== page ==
3.3 Due clarification should be made regarding what happened to 146,679 people, which is the discrepancy between the number of people who came to government controlled areas between October 2008 – May 2009 and the population reported to be in Vanni in early October 2008.
3.4 Processes for death certificates and compensation should be expedited.
3.5 Procedures for applying for same should be simple, time bound and should be made public.
4. Rehabilitation of civilians affected by war
Thousands of civilians have also been injured, some seriously during the course of the war, especially in the last few months of war in the North in 2009. Many suffer permanent physical disability and are unable to get about their daily lives, including education and livelihoods without special assistance. There are also many who are traumatized due to being eyewitness to the war and having family members killed and made to disappear after being detained by the military, being admitted to hospitals etc.5
4.1 All civilians physically affected should be offered needed special care and assistance.
4.2 All those who are in need of trauma counseling should be offered opportunities to receive trauma counseling and psychosocial support.
4.3 Government should facilitate and assist religious groups and NGOs to collect correct data in order to provide these services, including financial assistance where needed.
5. Rehabilitation of ex-LTTE cadres
We welcome the release in batches of ex-LTTE cadres. But there is no clear official number for those being detained and rehabilitated.
2 There is no transparent classifications and distinctions between those alleged as ex-combatants and others who were not in the frontlines (e.g. cooks, medics, admin staff etc.). There is also no clear indication about how many ex-combatants would be charged, and under what laws, with different Government MPs saying different numbers at different times.
3 We have also been told by several ex-LTTE cadres who had been released that they had not received any serious rehabilitation, such as counseling and livelihood skills. Those who have been released after rehabilitation have reported that their freedom of movement has been restricted and several have been reported as threatened and even abducted after release.
5.1 Ensure freedom of movement and security of those released after rehabilitation
5.2 A comprehensive programme to address the psychological needs of ex-LTTE cadres and those rehabilitated and reintegrated should be implemented by the Government in partnership with agencies who have expertise in the area.
5.3 There should be an independent authority/body to monitor the rehabilitation and reintegration of detainees, so as to ensure that proper rehabilitation is conducted, and if the reintegration process is taking place effectively. (e.g. facilitate family units to re-start their lives etc.,)
6. Permanent housing, Livelihoods, Healthcare, Education and Transport:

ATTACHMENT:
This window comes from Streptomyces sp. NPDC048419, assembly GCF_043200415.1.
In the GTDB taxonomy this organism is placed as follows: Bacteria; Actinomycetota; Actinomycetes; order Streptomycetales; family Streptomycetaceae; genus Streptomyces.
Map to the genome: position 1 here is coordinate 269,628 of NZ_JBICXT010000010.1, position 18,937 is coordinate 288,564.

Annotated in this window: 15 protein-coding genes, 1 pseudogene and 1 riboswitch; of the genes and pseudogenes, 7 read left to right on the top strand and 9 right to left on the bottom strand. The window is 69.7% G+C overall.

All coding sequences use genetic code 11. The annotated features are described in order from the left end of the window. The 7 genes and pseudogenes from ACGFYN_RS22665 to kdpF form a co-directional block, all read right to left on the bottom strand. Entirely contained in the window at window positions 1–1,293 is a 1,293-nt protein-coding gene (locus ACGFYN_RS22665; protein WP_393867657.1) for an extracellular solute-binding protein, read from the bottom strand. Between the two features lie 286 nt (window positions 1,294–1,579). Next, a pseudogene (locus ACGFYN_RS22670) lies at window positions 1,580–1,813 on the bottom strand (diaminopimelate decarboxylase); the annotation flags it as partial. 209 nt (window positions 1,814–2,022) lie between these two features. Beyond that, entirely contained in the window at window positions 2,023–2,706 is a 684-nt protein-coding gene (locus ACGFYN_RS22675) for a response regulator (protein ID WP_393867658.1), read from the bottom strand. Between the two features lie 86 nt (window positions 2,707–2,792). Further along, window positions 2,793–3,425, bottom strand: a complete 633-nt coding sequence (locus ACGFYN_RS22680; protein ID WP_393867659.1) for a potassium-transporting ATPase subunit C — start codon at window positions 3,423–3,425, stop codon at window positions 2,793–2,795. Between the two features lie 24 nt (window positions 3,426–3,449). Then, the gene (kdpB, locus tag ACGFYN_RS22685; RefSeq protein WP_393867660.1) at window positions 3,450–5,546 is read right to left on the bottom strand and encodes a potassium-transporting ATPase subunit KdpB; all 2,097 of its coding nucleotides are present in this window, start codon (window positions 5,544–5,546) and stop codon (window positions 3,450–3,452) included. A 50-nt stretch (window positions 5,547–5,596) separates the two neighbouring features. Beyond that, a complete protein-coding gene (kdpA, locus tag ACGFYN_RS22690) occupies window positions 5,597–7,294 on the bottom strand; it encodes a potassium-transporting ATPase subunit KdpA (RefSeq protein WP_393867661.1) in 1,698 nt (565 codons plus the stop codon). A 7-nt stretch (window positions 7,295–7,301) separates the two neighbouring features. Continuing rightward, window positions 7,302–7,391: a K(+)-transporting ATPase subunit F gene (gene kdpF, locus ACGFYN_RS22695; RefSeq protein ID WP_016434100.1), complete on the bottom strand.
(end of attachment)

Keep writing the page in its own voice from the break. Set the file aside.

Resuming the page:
We appreciate the fact that most people displaced during the war have been allowed to go back to their villages. We particularly appreciate the efforts made to demine these areas. However, although many people have returned to their villages, they are not able to live in dignity.
For example, in an interview with the Sunday Observer of 1sT August 2010, Minister D. E. W. Gunasekera was quoted as saying there 7000 ex combatants in custody out of an initial number of 12,000 at the end of the war.
However, the Minister was quoted in the Divaina of 15th Sept. 2010 as saying 4000 out of 12,000 had been rehabilitated and released implying a number of 8000 that remained detained. On 10Th August, Government MP Rajiva Wijesinghe was quoted by IRIN as saying 6900 continue to be detained out of an initial number of 11,000 LTTE fighters that were detained.
3 Minister Gunasekera pointed out in his interview to Sunday Observer of 1st August that about 1100 were “hardcore tigers”. However, the Divaina of 15th September reported the Minister as saying only about 700 could be charged. MP Rajiva Wijesinghe however quoted a different figure of 600 that will face charges and long term rehabilitation in IRIN news of 10th August
Almost 20 months after the end of the war, most of displaced people still have no housing and live under tarpaulin sheets. Others live in makeshift and temporary houses, mainly cadjan and tin sheets. There is no comprehensive housing scheme in place. We are also disturbed that a limit of Rs. 325,000 has been placed as the amount that should be spent for one permanent house for houses being built by The North East Housing Reconstruction Program (NEHRP). Based on present construction costs, it would be difficult to complete a good quality permanent house within Rs. 325,000. Further, we are also concerned that only few agencies are involved in building permanent houses, which we understand is due to undue restrictions and formalities of the government.
In this context, we were relieved and happy to hear about the offer of the Indian government to build 50,000 houses. We believe it is essential that the Government of Sri Lanka cooperates fully with the Indian government to ensure that people without housing can benefit in full from this generous offer.
Newly resettled people also lack assistance to restart livelihood (fishing / farming / shops etc.).
The large number of shops runs by the military and businesses started by people from other parts of the country are negatively affecting the ability of local people who are trying to restart their lives through small shops and restaurants.